Exploring the complexities of how consumers make high-value purchases.
In all the years we’ve been working with car brands, one of the things that has consistently intrigued us is the complexity of the decision-making process involved. The time taken from consideration to purchase; the different media channels involved; the importance of brand versus price, the importance of retail experience versus online information-gathering – these are all questions that need to be answered if marketers are going to be able to exert influence with the right messages at the right time in the right place.
Recently we decided to explore whether the customer journey was equally complicated when approaching other high-value purchases; not the £20k required to splash out on a new car, but other less pricey purchases which nevertheless, require consideration and reflection. It seemed to us, that for most people, spending £500+ was a reasonably significant sum of money, and deciding what to spend it on, and then what brand to buy was worthy of investigation. Real life consideration means that there is often a trade-off which cuts across product and service categories, and is not just limited to brands within a category. We wanted to understand the emotional rollercoaster of the risk/reward journey, and to identify how different customer types might have very different perspectives and needs.
So we embarked on a survey of over 1000 UK consumers who had recently made two product purchases over £500 – to explore their purchase journeys in detail. Respondents had purchased anything from luxury watches to laptops, from designer handbags to high tech TVs, from holidays to health club memberships. We then followed up our quant study with depth interviews to flesh out our findings.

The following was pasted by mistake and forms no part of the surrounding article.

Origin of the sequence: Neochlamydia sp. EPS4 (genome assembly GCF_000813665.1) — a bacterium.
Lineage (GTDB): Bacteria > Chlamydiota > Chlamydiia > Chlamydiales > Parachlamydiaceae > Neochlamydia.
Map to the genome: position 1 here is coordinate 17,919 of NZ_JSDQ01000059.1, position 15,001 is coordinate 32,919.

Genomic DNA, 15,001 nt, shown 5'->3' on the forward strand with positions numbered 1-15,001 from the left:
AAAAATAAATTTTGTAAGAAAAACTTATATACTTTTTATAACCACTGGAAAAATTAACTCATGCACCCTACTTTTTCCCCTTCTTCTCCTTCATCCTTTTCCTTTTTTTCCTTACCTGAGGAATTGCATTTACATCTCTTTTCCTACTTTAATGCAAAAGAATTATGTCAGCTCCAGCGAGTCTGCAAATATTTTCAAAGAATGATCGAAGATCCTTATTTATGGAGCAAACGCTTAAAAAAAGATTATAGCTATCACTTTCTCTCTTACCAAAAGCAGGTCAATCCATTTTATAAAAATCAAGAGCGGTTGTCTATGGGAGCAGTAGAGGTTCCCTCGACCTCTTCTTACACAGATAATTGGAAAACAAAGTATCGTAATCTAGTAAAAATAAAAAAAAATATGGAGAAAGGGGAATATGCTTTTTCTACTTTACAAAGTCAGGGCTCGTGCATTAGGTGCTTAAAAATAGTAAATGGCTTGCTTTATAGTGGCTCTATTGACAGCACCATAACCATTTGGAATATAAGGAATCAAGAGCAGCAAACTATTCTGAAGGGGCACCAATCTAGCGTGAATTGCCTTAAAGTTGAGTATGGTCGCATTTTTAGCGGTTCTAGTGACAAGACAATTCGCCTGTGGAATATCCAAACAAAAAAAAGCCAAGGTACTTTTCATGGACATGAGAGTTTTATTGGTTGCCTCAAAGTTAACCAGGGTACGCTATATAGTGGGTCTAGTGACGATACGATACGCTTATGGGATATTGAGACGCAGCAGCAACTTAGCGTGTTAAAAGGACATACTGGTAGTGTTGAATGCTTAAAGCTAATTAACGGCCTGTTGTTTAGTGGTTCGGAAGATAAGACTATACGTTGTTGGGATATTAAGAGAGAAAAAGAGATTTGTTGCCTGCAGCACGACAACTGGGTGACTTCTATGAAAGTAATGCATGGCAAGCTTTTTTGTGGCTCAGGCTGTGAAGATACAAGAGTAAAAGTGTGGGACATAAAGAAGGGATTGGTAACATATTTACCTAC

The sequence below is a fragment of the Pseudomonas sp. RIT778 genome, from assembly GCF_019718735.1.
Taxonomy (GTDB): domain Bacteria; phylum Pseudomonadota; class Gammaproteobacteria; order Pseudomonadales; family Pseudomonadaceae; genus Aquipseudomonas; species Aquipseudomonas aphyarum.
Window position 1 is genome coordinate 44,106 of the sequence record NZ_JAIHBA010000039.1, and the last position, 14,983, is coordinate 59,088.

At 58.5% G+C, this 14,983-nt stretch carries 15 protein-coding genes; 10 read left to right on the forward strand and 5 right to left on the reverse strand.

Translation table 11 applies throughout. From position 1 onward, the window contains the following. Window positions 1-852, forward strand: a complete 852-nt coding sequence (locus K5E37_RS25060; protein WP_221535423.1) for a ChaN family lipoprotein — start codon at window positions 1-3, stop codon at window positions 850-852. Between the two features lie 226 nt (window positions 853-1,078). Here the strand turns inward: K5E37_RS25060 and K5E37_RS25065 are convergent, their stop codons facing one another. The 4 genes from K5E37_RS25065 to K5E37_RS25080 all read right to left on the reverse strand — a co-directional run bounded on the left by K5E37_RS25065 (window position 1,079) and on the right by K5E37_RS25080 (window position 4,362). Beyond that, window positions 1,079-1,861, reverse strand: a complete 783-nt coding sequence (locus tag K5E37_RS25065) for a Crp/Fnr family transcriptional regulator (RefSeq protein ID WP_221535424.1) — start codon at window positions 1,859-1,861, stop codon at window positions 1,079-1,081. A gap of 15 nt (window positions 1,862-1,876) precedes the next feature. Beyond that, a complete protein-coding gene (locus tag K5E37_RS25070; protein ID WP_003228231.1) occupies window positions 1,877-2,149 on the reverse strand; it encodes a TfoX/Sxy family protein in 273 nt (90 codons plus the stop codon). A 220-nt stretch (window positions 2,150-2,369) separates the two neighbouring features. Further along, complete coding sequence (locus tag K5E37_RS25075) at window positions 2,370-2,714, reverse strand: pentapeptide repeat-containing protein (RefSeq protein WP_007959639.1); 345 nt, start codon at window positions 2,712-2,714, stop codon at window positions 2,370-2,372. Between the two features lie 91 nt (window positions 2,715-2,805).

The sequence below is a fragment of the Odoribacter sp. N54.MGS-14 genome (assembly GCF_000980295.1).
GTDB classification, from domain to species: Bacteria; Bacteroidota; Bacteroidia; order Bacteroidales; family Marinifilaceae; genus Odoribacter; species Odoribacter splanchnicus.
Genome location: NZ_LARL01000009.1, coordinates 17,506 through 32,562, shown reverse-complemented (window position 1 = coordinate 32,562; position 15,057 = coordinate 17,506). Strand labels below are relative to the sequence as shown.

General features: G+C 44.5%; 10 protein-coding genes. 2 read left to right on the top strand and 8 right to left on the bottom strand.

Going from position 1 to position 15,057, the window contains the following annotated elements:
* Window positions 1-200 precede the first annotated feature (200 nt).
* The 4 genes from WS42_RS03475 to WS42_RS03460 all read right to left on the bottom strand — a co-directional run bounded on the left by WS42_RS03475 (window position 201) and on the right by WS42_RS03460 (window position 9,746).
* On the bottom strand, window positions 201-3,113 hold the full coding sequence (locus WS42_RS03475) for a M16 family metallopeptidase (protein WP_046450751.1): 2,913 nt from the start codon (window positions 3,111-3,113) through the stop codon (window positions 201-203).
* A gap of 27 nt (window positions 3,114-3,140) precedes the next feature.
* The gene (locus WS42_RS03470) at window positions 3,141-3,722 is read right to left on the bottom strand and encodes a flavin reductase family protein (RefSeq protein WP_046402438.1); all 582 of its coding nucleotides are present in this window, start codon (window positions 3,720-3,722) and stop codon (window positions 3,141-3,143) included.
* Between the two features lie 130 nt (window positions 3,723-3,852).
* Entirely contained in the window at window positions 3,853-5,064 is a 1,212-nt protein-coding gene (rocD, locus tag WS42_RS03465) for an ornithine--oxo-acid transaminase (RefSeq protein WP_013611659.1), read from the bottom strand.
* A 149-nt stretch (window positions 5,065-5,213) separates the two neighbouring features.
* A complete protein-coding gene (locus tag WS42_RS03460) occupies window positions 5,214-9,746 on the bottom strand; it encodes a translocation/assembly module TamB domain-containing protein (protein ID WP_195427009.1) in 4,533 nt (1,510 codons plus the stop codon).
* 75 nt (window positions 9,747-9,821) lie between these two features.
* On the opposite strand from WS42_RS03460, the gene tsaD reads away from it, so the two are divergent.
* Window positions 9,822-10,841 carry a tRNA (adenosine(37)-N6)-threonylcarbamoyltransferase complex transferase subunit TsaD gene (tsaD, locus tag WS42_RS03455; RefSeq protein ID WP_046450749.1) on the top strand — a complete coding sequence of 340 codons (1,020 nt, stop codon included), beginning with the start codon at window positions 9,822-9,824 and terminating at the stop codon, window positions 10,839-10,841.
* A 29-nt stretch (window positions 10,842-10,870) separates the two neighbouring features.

What we discovered was fascinating; we found that there are five customer personality types or “personas” to be found across all product categories, and whose attitudes, behaviour and approach to purchase remains consistent whatever product they’re buying – whether that’s a tablet or a weekend in Paris. For example, “Brand love” is a key driver for two of the personas, with over 40% of people saying that they love the brand they purchased. However, digging deeper shows that love of the brand influences these two personas in different ways and for different reasons. Another two of the personas stand out for the length of time they take to make their purchases. Whilst these two segments appear similar (a minimum of 69% of each taking more than a week), by understanding the mind set of these two personas, one can see that they are driven by completely different motivations.
We believe that the research provides a great deal of food for thought. Our findings can potentially help marketers connect better with their customers; how to deliver the most pertinent messages that will resonate with them at the correct stage (and channel) in the purchase journey. It’s also an opportunity for marketers to evaluate their own customer segmentation alongside a segmentation which takes a broader view of customer purchases.
If you’d like to see a full presentation of our findings contact Sue.Aitken@mm-eye.com